In this we rephrase a sentence from active to passive voice and delete the suject of the the first sentence. Instead of "Jane kicked the ball," the sentence is written "the ball was kicked." Instead of "Willy broke the window at ," we get "The window was broken at " As can be seen it is a useful device for obscuring responsibility, and it is, not surprisingly, a favoured language for boardroom minutes where the aim is to avoid divisivenes or public recriminations. . . . Suppose Shanks and Shaughnessey dispute a medical bill. Shanks says that Shaughnessey sewed him up after an operation leaving sponges and a scalpel inside. Shaughnessey says that that is a dirty lie. Depending on whom an editor favours, the headline might read: "Shanks charged with slander," or "Shaughnesssey charged with malpractice." The other person's name does not appear in the headline, and the reader is primed to put the focus of guilt on the named person rather than on the namer.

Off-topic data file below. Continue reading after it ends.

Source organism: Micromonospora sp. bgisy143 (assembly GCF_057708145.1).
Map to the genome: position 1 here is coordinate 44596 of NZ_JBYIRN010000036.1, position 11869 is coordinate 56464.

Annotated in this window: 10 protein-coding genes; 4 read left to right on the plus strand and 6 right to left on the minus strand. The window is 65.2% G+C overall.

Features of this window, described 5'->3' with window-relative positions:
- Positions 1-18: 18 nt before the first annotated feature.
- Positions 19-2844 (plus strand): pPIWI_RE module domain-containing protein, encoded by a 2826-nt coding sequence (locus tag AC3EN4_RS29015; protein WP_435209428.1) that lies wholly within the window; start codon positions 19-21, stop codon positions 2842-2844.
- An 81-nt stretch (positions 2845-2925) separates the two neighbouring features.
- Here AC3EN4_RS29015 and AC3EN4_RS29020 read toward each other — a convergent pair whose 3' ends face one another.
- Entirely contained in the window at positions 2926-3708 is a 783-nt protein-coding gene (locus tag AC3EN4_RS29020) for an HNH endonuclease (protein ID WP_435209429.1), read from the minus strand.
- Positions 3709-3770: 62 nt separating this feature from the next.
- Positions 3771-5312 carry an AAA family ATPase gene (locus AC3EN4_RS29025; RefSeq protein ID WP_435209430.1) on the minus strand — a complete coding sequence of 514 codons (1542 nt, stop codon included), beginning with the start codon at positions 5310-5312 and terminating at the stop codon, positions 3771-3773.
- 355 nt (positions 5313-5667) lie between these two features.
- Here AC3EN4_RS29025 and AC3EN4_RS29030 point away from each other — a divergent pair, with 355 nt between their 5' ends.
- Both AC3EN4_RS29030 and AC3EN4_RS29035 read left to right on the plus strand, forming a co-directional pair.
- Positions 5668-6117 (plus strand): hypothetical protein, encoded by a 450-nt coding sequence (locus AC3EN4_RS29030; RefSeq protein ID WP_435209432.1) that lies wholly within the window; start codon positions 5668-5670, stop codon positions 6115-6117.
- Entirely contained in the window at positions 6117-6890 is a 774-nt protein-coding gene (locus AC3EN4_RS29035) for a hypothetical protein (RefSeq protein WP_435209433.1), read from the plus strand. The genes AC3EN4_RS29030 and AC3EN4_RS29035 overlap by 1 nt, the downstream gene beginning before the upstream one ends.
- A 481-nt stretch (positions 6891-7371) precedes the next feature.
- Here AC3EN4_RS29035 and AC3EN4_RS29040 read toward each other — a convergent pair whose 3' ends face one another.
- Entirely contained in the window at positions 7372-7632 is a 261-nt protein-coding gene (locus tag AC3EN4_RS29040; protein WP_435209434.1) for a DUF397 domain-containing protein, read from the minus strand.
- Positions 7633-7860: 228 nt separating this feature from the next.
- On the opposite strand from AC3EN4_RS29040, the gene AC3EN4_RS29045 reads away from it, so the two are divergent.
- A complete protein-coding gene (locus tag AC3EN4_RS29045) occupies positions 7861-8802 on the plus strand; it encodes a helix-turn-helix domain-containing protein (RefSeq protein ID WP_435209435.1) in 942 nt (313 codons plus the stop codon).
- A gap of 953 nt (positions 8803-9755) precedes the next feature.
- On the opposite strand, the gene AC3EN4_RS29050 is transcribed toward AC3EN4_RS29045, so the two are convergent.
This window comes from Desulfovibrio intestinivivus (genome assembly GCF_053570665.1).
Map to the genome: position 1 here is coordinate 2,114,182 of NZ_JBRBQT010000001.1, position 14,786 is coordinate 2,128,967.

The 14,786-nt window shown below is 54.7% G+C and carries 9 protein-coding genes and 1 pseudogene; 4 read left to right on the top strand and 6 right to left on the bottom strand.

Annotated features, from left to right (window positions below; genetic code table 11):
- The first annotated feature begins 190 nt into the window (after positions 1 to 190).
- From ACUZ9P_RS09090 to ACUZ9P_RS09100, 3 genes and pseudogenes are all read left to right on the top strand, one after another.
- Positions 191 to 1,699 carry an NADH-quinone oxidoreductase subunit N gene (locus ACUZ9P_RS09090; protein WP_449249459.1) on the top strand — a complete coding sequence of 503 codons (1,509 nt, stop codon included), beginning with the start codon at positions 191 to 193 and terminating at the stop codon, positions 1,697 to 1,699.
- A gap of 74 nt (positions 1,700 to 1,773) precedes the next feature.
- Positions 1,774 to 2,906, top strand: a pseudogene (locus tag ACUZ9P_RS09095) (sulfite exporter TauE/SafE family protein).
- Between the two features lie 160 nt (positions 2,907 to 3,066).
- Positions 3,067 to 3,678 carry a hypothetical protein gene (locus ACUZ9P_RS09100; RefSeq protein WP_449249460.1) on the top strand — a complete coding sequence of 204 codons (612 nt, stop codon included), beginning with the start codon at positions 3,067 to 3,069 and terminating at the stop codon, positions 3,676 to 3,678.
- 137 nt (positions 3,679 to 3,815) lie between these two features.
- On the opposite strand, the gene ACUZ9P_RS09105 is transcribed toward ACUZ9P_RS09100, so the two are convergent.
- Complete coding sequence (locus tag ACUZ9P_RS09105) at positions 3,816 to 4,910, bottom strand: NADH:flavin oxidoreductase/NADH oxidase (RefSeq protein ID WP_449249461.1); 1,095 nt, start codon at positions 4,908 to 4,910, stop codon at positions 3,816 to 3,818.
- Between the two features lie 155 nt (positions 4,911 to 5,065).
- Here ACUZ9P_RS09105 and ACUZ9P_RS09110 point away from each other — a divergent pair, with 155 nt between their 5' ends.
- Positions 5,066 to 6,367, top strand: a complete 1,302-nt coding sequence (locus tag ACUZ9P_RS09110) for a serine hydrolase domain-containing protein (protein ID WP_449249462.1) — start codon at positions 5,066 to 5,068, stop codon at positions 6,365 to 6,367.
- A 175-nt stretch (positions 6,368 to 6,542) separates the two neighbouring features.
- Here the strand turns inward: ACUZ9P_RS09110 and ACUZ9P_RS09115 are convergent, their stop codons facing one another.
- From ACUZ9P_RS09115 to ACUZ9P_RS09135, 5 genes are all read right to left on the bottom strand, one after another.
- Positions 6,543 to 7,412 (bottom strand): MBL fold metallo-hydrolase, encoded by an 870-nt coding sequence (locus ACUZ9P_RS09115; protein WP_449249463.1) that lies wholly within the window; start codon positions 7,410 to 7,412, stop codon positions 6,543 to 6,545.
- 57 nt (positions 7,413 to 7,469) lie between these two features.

2. experiencer deletion
Experiencing verbs are those such as believes, knows, feels, senses, touches, and so on. If we say, for example, "it is believed that over 10,000 people appeared at the demonstration," and leave out the relevant fact that the belief was held only by some wishful-thinker in the sponsoring organization, who did not attend the meeting and who notoriously exaggerates the numbers, we give a false impression. . . . Of course, the experiencer deletion can be replaced by an equally misleading substitute. For example, a foreign correspondent reporter may write, "Seasoned observers here feel that . . ." when the reference is only to a taxi driver, himself, or other journalists holed up in some hotel bar, with no real access to what is going on outside.
3. deletion of a qualifying performative